Bird of Paradise ( Strelitzia reginae & nicolai)

These were some of the very first plants I planted in Houston. It’s taken 4 years, but my first blooms arrived this spring.

It’s about 5′ tall and in time more plants will come up from the roots and it will form a very tight clump of plants.

It is recommended you grow Birds of Paradise in full sun. Mine started in full sun but is now in part shade.

Requires protection from frost. I haven’t protected mine and I’ve lost a few leaves over the years but it seems to hold its own. This year we had several hard frosts, I ended up cutting these back to the ground, both appear to be regrowing from the roots.

Note: Survived the 3 months of 100’F heat and no rain of summer ’11, no blooms that year.  I might have lost it during the deep freeze of 2021. I’ve cut it back to the ground and am hoping it re-appears in the summer.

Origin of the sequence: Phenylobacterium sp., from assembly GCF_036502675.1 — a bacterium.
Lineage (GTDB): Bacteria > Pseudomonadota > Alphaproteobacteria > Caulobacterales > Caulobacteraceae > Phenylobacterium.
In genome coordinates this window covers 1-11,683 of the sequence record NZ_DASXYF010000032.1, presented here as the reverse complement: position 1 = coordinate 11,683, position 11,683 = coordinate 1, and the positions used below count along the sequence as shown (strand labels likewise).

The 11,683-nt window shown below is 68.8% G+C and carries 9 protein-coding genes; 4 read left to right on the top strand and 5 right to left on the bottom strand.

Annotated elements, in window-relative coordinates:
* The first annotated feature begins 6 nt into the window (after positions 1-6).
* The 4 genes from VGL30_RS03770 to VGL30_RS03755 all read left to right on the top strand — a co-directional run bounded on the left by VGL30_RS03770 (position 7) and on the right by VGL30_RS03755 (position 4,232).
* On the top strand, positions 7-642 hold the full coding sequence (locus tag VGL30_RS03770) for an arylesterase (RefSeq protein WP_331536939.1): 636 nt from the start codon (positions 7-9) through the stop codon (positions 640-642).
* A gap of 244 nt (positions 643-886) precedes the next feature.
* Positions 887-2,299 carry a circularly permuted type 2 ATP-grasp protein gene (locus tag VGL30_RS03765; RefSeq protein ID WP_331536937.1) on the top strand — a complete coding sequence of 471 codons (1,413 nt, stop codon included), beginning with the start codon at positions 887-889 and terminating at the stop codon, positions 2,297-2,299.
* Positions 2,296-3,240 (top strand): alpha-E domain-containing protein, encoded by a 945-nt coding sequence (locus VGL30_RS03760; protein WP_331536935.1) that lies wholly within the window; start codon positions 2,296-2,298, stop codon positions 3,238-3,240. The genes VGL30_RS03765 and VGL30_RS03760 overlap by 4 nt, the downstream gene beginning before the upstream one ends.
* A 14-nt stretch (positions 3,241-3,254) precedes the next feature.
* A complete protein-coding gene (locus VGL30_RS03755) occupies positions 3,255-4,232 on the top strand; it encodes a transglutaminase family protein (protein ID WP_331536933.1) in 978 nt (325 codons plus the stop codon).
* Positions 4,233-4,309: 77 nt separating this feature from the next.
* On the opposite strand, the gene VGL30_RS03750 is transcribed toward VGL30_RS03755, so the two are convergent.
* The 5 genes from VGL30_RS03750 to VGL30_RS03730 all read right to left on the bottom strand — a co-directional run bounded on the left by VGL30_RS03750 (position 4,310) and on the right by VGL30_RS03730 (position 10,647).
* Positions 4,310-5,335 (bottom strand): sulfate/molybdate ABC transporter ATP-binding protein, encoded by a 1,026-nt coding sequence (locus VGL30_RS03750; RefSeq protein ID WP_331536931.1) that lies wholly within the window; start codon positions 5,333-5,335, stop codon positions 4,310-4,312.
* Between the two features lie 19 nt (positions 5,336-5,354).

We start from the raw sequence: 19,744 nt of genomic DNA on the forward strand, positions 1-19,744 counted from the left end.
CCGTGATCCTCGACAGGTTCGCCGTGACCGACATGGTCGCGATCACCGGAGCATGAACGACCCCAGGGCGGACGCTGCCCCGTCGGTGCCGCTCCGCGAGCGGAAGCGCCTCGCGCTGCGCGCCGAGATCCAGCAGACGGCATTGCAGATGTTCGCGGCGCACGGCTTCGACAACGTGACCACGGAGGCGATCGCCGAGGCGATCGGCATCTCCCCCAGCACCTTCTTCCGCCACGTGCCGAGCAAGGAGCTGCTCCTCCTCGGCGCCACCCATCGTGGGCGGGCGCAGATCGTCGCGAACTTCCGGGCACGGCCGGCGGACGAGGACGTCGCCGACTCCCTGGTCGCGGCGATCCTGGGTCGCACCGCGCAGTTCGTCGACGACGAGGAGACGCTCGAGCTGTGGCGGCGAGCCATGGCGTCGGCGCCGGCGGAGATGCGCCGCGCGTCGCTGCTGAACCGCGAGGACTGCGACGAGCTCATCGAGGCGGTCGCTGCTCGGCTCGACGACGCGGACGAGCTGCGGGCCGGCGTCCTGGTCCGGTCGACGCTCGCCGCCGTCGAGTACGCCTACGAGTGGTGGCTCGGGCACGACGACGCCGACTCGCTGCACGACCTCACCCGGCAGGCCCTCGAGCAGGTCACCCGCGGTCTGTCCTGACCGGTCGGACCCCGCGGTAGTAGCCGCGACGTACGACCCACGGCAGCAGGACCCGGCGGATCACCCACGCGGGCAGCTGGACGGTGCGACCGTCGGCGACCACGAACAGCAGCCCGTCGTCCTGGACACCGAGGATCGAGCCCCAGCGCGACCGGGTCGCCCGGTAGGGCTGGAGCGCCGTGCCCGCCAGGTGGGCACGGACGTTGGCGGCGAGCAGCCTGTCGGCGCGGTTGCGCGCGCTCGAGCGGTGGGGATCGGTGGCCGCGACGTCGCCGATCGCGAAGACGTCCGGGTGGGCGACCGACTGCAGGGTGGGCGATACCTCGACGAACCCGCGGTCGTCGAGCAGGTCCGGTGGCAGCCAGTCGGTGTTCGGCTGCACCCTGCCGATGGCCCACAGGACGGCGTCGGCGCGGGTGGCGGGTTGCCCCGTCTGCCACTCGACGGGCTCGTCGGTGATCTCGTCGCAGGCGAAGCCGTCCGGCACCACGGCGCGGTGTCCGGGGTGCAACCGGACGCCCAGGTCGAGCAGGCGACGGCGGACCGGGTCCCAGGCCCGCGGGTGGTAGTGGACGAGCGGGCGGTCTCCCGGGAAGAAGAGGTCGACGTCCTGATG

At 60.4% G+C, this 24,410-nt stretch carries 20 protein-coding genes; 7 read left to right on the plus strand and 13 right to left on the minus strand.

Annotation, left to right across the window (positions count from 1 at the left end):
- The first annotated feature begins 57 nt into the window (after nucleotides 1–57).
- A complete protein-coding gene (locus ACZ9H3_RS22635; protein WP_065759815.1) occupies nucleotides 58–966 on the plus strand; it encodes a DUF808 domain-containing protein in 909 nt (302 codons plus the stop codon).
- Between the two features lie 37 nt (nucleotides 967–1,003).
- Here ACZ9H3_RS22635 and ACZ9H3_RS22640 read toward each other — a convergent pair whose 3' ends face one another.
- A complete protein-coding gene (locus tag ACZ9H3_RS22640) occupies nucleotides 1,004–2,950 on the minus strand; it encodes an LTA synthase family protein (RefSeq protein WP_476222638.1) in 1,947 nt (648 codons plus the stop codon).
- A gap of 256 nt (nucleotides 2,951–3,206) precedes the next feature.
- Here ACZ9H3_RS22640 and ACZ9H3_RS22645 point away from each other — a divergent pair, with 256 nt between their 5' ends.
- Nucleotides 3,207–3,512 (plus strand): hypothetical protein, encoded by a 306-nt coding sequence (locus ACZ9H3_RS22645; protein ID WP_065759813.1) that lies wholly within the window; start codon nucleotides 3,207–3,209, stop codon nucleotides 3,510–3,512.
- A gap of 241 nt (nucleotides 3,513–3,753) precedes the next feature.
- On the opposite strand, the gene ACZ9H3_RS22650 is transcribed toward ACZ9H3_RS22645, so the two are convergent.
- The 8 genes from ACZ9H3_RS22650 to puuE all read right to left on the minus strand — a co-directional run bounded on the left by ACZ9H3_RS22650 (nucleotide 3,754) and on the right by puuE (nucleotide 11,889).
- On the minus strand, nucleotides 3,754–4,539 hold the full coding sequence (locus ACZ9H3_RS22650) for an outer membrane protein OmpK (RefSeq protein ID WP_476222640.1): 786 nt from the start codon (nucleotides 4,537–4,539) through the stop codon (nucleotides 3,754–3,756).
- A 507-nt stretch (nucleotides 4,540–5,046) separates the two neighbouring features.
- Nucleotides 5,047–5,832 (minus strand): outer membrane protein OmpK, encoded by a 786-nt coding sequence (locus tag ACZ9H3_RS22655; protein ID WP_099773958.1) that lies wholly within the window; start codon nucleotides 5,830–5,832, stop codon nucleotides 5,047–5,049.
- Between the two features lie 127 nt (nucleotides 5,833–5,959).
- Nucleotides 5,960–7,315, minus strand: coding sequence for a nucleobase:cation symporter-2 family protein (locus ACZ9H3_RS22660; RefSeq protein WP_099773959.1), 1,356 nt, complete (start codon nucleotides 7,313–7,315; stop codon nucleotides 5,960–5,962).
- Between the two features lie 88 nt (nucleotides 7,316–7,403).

Watering needs are average. Mine is in an area that is neither especially dry or wet. It is reported to do well in droughts, it’s certainly held up with with our months of no rain and restricted watering. Does not do well in very wet areas according to reports, yet in South Africa it grows along the banks of rivers.

The traditional plant has orange and blue flowers, mine has white.

Propagate by division.

Toxic, seeds contain tannins which may be destroyed by roasting, but you probably shouldn’t eat them any way.

Totally care free plant to grow.

Native to South Africa

Strelitzia reginae is the orange and purple flowered variety, nicolai is the white flowered version.

Previously Known as Animal-Only Pigment, Bilirubin Now Confirmed in Bird of Paradise Flower